It is hard to digest ‘insensitive’ portrayal of women, says an entrepreneur
The photos on a billboard displayed at the bustling Jemmi Chettu centre in Mogulrajpuram area scream for attention. The poster may not contain any nudity, but they are provocative and show scantily clad girls in suggestive poses.
While passing by, a group of chatty youngsters, probably in their late teens, takes an abrupt pause for a closer look. Their eyes linger on, scanning the entire image.
“Hold Your breath for the New Year Josh 2013,” announces the billboard, put up to advertise the New Year eve bash at Haailand resort theme park at Chinakakani in Mangalagiri mandal of Guntur district.
The sparsely-dressed images used to mobilise crowd to the party has raised hackles of the fairer sex in general and women organisations in particular.
“Obscenity is a serious issue,” admits P. Durga Bhavani, president of Andhra Pradesh Mahila Samakhya.
She says the organisation would meet and discuss its course of action on the poster issue.
Calling the poster ‘offensive’ and ‘repugnant’, city secretary of All India Democratic Women’s Association Sridevi is gearing up to confront people involved in the poster display.
“While a raging debate on issues related to women’s status has engulfed the entire nation, it is a disgrace on the part of the organisers to portray woman in a bad light. It is a deliberate attempt to show a female body as an object to ogle. Moreover, use of such scantily clad girls to sell their show tickets sends a wrong signal. It drives home the point that what the female body looks like is what matters; her brains and skills don’t,” rues Anusha K., a housewife.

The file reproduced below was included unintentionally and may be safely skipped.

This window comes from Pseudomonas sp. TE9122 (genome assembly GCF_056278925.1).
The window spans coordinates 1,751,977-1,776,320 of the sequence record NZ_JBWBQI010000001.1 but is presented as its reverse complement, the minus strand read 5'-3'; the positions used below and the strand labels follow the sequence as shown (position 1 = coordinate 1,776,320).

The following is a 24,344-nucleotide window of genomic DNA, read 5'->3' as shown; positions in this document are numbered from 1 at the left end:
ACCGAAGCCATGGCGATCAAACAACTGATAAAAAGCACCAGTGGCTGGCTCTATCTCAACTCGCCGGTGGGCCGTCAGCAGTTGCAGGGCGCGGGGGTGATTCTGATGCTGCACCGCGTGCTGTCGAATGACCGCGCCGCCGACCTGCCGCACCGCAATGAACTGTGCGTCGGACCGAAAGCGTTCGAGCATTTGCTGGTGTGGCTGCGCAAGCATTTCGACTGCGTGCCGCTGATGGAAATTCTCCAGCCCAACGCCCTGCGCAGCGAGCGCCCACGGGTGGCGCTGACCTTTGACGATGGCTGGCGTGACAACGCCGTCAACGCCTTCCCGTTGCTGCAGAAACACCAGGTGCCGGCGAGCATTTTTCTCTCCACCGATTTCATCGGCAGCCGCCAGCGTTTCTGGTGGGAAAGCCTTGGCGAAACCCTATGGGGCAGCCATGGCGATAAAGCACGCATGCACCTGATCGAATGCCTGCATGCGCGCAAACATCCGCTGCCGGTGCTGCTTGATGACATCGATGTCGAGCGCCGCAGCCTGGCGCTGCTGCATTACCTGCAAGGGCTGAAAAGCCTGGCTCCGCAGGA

“When you visit the Sun Plaza in Haailand, you are greeted by a floating Buddha. The owners of the place claim that the entire resort has been developed on the theme of Buddhism. I barely find any sync between Buddhism and such skin show,” ridicules Madhavilatha.
The mood of the people in the city is by and large sombre ever since the incident of the Delhi gangrape shook the nation. Chukkapalli Sudha, a woman entrepreneur, finds it hard to digest this ‘insensitive’ portrayal of women, especially at a time when the entire nation is mourning the death of the gang-rape victim who succumbed to injuries at the end of a brave battle. “It is clearly a mindset problem,” she laments.
But Venkateswara Rao, managing director of the resort park, allows the storm of controversy take its course and says in a ‘matter-of-the-fact’ way: “Why so much fuss about the poster. If any objections are raised, we’ll remove it.”